We started class by talking about how to interpret our PCR results by looking at gel images. The goal for the day was to prepare the samples that worked (ie had positive bands on gel) for submission for Sanger Sequencing.
We had a brief discussion about why we need to clean up PCR products, how and why we quantify the DNA with Qubit, and what we can expect to get back from Sanger sequencing.
The process of students following this PCR clean-up protocol and this DNA quantification protocol went smoothly. One tip that we have is to remind students to label the top of their tubes so they know which tube to take out of the centrifuge. We had two centrifuges in the classroom, which slightly reduced a bottleneck at centrifugation steps.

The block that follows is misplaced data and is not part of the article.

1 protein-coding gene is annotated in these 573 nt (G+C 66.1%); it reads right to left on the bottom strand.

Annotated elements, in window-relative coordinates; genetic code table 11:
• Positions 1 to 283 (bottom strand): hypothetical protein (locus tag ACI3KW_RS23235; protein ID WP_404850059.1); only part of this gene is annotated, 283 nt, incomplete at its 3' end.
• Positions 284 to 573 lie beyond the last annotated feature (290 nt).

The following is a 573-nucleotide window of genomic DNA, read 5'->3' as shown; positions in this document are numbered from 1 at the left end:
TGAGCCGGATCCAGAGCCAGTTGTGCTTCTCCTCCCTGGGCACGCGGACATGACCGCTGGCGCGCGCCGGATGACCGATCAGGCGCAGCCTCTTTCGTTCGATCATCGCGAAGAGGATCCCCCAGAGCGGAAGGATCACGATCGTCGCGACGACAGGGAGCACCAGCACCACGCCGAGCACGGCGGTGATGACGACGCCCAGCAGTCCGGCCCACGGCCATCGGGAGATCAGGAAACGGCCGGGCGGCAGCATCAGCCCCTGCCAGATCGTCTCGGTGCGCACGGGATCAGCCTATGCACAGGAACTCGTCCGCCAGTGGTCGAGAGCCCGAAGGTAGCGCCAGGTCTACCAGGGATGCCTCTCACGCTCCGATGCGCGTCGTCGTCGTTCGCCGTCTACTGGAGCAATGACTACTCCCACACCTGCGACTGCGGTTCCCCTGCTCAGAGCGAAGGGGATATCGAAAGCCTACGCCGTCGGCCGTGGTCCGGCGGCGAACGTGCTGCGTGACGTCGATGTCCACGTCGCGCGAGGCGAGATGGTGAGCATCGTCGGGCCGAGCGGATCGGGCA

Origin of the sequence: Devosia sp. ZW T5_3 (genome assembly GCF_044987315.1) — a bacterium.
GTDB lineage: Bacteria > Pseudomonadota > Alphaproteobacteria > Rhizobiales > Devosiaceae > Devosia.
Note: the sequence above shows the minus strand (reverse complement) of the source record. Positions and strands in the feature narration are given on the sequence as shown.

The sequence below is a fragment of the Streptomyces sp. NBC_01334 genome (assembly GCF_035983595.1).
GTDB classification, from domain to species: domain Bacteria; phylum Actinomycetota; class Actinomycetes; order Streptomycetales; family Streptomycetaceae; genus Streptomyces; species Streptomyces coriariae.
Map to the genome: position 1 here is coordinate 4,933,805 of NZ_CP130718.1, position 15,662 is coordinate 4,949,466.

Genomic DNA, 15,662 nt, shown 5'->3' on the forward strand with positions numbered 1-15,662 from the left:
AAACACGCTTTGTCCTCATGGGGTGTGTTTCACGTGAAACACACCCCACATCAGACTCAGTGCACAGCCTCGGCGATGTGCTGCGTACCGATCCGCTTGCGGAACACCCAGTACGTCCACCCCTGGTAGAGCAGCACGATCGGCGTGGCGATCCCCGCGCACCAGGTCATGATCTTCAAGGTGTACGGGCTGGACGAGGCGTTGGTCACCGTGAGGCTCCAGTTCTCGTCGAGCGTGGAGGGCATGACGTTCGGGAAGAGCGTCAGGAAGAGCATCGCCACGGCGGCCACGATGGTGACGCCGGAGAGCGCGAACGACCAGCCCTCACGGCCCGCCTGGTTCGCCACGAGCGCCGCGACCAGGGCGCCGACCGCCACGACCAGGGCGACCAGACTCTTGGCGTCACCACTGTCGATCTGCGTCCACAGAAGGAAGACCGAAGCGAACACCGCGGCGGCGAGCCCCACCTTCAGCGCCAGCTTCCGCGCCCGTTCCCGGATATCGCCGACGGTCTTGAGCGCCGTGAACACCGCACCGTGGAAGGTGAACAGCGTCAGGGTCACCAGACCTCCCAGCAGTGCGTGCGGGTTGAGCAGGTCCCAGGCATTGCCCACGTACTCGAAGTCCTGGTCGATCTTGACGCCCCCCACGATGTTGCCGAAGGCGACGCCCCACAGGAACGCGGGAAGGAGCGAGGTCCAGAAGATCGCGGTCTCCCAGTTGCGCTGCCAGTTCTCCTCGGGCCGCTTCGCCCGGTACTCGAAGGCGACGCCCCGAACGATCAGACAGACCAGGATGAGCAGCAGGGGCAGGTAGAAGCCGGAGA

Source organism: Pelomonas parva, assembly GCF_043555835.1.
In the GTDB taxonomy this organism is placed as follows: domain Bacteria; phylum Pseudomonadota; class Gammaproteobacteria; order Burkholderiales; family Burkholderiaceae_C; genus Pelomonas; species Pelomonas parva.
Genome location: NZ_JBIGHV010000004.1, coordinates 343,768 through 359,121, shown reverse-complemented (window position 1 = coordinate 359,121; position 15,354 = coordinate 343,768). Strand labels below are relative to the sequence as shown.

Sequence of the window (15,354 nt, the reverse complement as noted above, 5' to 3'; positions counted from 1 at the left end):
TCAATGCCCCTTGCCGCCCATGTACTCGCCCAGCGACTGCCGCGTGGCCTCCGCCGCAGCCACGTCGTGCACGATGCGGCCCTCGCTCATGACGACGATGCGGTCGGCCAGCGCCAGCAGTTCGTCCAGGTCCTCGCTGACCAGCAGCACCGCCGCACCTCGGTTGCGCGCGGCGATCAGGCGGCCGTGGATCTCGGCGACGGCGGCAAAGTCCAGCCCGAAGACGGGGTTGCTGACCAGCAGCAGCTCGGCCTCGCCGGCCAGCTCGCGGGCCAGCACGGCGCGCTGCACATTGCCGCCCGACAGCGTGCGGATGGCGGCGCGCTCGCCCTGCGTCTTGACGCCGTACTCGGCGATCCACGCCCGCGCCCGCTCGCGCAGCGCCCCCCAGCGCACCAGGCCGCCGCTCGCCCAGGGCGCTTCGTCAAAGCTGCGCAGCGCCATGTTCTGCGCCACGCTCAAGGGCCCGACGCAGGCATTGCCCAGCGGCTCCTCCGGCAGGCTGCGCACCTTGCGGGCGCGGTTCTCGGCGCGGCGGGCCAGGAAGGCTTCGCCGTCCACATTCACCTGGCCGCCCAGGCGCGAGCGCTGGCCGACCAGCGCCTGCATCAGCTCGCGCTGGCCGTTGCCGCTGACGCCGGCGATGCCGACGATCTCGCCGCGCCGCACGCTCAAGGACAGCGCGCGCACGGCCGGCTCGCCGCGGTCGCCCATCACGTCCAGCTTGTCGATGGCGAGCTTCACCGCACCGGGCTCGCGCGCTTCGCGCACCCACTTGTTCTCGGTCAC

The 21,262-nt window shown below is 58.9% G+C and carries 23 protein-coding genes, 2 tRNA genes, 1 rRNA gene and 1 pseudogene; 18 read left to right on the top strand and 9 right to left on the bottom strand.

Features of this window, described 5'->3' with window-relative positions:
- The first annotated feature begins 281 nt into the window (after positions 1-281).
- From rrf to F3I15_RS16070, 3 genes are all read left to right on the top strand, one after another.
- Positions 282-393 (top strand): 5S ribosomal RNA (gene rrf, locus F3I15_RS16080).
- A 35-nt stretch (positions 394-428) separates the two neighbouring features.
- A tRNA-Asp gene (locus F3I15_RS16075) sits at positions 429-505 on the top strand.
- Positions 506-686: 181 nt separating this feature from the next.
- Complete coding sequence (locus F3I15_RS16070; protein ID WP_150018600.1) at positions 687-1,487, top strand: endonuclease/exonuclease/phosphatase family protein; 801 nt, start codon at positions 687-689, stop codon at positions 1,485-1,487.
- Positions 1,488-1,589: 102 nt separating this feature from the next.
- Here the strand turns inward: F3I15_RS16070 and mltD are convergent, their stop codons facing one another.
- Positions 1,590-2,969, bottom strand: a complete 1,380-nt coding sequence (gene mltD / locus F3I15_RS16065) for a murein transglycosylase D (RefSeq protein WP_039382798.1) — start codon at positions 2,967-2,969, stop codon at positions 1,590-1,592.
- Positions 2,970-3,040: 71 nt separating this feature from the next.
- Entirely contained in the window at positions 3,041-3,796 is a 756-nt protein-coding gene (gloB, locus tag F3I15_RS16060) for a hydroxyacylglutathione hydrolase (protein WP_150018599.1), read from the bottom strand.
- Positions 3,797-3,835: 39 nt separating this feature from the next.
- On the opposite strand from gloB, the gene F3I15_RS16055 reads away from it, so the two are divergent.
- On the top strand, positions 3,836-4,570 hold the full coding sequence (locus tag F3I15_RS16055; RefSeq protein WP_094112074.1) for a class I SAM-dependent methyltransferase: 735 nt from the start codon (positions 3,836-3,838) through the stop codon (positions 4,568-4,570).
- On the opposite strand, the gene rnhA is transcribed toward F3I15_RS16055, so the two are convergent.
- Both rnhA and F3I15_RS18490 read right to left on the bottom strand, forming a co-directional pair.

For the last portion of the class, David Coil lead a class discussion about the importance of publishing Open Access, including some of the drawbacks of Open Access, the importance of Peer Review, warnings about predatory journals, and legality around getting inaccessible papers (without paying).
For homework, students used these guidelines to create twitter posts about scientific research they found interesting. Please like and retweet them! You can search for ‘#FYS_CURE_NectarMicrobes’ to see what students chose for this project.